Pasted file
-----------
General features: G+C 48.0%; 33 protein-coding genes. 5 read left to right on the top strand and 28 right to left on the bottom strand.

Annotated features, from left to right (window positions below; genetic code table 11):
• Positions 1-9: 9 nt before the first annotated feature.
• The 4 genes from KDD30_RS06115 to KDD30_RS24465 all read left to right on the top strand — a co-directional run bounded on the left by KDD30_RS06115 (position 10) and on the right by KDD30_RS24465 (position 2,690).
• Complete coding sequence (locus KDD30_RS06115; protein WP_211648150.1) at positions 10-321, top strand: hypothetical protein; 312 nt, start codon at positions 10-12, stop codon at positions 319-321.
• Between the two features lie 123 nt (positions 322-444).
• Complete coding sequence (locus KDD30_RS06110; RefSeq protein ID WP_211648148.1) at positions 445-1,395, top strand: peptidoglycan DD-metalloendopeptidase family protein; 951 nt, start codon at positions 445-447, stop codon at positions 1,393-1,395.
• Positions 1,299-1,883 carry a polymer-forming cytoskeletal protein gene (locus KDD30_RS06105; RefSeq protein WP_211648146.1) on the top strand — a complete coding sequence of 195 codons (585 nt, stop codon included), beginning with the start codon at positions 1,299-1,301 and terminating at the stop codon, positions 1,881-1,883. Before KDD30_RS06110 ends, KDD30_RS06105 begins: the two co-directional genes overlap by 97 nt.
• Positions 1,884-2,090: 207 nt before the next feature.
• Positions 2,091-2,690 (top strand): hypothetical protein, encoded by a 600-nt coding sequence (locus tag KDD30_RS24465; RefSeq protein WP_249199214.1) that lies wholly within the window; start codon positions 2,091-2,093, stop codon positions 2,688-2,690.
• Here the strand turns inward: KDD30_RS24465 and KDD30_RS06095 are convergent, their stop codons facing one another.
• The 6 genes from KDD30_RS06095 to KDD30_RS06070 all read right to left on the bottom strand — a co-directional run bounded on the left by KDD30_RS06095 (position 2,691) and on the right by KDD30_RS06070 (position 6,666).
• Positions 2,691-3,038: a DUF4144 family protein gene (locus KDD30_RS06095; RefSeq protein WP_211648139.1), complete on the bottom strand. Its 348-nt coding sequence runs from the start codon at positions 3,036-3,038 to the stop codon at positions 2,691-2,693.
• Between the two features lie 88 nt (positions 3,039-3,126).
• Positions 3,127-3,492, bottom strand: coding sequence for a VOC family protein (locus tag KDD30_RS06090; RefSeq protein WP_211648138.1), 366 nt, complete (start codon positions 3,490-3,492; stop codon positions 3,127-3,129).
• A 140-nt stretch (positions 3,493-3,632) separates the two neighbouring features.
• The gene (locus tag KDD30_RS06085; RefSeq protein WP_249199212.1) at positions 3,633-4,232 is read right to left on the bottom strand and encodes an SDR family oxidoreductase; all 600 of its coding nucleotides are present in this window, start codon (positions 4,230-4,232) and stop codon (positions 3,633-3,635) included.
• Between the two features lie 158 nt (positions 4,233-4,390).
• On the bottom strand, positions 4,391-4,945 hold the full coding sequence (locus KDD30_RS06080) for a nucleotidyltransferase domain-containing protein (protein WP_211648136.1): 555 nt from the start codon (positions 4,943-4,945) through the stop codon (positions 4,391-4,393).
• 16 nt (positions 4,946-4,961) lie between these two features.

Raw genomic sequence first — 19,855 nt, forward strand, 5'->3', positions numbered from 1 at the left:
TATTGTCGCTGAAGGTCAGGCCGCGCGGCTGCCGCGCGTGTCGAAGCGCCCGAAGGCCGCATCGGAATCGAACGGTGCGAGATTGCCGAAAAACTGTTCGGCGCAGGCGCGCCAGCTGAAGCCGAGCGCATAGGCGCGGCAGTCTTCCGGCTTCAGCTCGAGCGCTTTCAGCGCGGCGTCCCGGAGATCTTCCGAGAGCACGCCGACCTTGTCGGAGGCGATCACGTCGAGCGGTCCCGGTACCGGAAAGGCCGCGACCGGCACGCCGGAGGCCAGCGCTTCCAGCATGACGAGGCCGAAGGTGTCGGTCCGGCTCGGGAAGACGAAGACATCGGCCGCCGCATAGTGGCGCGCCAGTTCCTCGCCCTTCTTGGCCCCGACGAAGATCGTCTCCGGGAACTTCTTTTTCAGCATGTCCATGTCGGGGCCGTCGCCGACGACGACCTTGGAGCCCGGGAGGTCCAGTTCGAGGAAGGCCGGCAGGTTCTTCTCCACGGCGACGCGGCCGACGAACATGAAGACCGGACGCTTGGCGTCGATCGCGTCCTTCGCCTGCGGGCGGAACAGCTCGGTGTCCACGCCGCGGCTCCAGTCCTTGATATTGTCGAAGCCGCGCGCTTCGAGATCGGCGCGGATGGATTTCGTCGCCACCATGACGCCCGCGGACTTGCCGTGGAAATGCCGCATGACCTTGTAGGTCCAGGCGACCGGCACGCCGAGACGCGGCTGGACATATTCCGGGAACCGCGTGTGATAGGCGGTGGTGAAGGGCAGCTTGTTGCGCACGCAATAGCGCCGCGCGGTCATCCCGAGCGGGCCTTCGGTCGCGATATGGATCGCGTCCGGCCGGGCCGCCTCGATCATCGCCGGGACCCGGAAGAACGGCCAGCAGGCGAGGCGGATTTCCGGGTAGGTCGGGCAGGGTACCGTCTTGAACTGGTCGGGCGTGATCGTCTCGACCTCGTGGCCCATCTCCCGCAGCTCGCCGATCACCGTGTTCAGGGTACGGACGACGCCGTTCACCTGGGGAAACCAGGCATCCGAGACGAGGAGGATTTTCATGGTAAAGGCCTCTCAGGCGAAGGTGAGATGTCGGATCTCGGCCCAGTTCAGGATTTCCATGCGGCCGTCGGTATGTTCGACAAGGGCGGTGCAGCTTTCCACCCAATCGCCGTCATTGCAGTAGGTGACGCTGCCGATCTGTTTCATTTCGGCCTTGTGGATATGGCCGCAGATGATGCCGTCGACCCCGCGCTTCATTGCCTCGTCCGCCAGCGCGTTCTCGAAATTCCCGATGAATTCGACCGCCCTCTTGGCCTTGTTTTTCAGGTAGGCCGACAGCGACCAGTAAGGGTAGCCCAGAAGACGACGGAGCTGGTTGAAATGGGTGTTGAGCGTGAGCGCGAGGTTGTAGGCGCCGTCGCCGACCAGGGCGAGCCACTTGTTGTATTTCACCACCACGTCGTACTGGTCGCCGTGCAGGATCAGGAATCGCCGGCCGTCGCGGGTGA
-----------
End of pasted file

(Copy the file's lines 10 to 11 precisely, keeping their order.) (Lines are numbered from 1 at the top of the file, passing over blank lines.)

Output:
• Positions 2,091-2,690 (top strand): hypothetical protein, encoded by a 600-nt coding sequence (locus tag KDD30_RS24465; RefSeq protein WP_249199214.1) that lies wholly within the window; start codon positions 2,091-2,093, stop codon positions 2,688-2,690.
• Here the strand turns inward: KDD30_RS24465 and KDD30_RS06095 are convergent, their stop codons facing one another.